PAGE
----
- Fungal spores, although present in the soil and around humans, decaying matter, compost, dung, animal excrement and bird feces, generally do not cause systemic diseases as they are opportunistic pathogens. These pathogens normally lie dormant within a host and cause disease only when circumstances are ripe for their proliferation. One such favorable circumstance is an immunocompromised host, a patient whose immune system is weakened for a variety of reasons, including infections such as COVID, diseases such as cancer, or the use of immunity-suppressing drugs such as steroids (technically called glucocorticoids. Examples of commonly used steroids in medications include dexamethasone, prednisone, budesonide and hydrocortisone). This immunocompromised patient is significantly vulnerable to the development of a systemic fungal infection.
- Steroids are among the most important medications used in the medical treatment of advanced Covid. COVID infection can cause a disordered inflammatory response in the body, called a cytokine storm, which can lead to significant organ damage, including serious damage to the lungs. This can cause patients to become breathless and require supplemental oxygen and sometimes assisted ventilation. So, paradoxically, the body’s immune system (which is normally critical to preventing infections) in this case actually harms the body through this inflammatory response. Therefore, in the treatment of COVID, steroids are commonly used when signs of inflammation are present clinically and also as evidenced by specialized blood tests, in order to suppress the harmful immune reaction. Thus, the patient, with the immune system already weakened by Coronavirus infection, becomes even more vulnerable to the development of a systemic fungal infection.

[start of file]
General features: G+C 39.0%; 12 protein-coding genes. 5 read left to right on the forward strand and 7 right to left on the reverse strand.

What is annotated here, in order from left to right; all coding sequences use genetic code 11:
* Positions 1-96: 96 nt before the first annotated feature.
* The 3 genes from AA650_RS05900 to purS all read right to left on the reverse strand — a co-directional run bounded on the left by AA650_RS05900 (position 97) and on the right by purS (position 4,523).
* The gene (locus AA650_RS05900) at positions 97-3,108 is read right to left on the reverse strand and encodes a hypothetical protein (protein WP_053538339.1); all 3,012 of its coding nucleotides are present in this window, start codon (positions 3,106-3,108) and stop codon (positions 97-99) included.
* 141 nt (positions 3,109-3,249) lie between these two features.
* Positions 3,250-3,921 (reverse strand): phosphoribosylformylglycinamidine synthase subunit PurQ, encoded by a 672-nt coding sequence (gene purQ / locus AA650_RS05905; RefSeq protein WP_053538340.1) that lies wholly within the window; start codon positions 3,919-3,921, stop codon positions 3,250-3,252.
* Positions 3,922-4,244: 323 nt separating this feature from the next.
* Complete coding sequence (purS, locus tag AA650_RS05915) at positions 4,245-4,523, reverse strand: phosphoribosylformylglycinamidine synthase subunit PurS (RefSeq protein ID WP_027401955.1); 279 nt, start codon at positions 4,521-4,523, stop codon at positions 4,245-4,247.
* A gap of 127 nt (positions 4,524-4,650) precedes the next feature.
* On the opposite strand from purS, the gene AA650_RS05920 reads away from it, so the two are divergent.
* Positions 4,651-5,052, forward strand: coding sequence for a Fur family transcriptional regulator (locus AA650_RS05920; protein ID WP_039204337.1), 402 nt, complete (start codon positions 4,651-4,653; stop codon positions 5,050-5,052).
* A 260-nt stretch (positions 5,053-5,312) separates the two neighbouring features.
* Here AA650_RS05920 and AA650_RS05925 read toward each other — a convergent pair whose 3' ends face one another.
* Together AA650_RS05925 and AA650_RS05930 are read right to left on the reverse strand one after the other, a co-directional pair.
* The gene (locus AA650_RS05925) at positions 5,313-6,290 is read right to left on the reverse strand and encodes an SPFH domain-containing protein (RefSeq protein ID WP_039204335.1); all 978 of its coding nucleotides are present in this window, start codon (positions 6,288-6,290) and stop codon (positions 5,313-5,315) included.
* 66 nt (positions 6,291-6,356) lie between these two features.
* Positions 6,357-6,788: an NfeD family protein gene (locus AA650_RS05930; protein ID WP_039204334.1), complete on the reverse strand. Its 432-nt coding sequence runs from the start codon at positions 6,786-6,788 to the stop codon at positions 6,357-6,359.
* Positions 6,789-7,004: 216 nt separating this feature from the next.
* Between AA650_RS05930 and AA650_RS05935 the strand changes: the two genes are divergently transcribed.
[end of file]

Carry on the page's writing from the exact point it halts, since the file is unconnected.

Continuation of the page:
- Anecdotal reports suggest that there was overuse of steroids in the treatment of COVID in India: making patients particularly vulnerable to systemic fungal infections.
- Another favorable circumstance for fungal proliferation – and therefore systemic fungal infection – is high blood sugar levels in the patient, as in diabetics, especially those with uncontrolled diabetes. India has a huge number of diabetes cases spanning the spectrum of blood sugar levels – controlled, uncontrolled and poorly controlled. Many patients with diabetes in India are still undiagnosed.
- As part of its biochemical actions, steroids raise blood sugar levels opposing the action of insulin and stimulating the production of glucose in the liver. This can lead to massive increases in blood sugar levels, especially in diabetic patients, which, in turn, can make the patient more vulnerable to systemic fungal infections.
So, in our context, we could say that for a fungal infection to happen, there must be:
- Presence of fungal spores, ideally in conjunction with:
- Presence of an immunocompromised patient,
- And/or the presence of a patient with diabetes/uncontrolled sugar levels.
In short, the following overlapping elements came together to create the Perfect conditions for systemic fungal infections in India in recent months:
- Generous and widespread use of cow dung and urine, providing large loads of fungal spores, within, over and around the vulnerable population. Just as a baby whose umbilical cord stump was stained with tetanus-rich cow dung was at a disproportionately greater risk of developing neonatal tetanus than one who was not subjected to this ritual, the Indians who actively bathed, ingested, drank, breathed or Cow dung and urine rich in Mucor spores applied topically run, according to any epidemiological logic, a disproportionately higher risk of developing mucormycosis.
- Steroid treatment of COVID (particularly if it is more than the recommended dose), increasing the risk of immune suppression and therefore infection by opportunistic mucous spores in the already vulnerable COVID patient.
- Steroids also cause elevated blood sugar levels, especially among diabetics, adding another risk factor for systemic fungal infection to the mix. In such a scenario, diabetics – already a well-known demographic group at high risk for Covid’s complications – bearing the brunt of Mucormycosis infections is no surprise.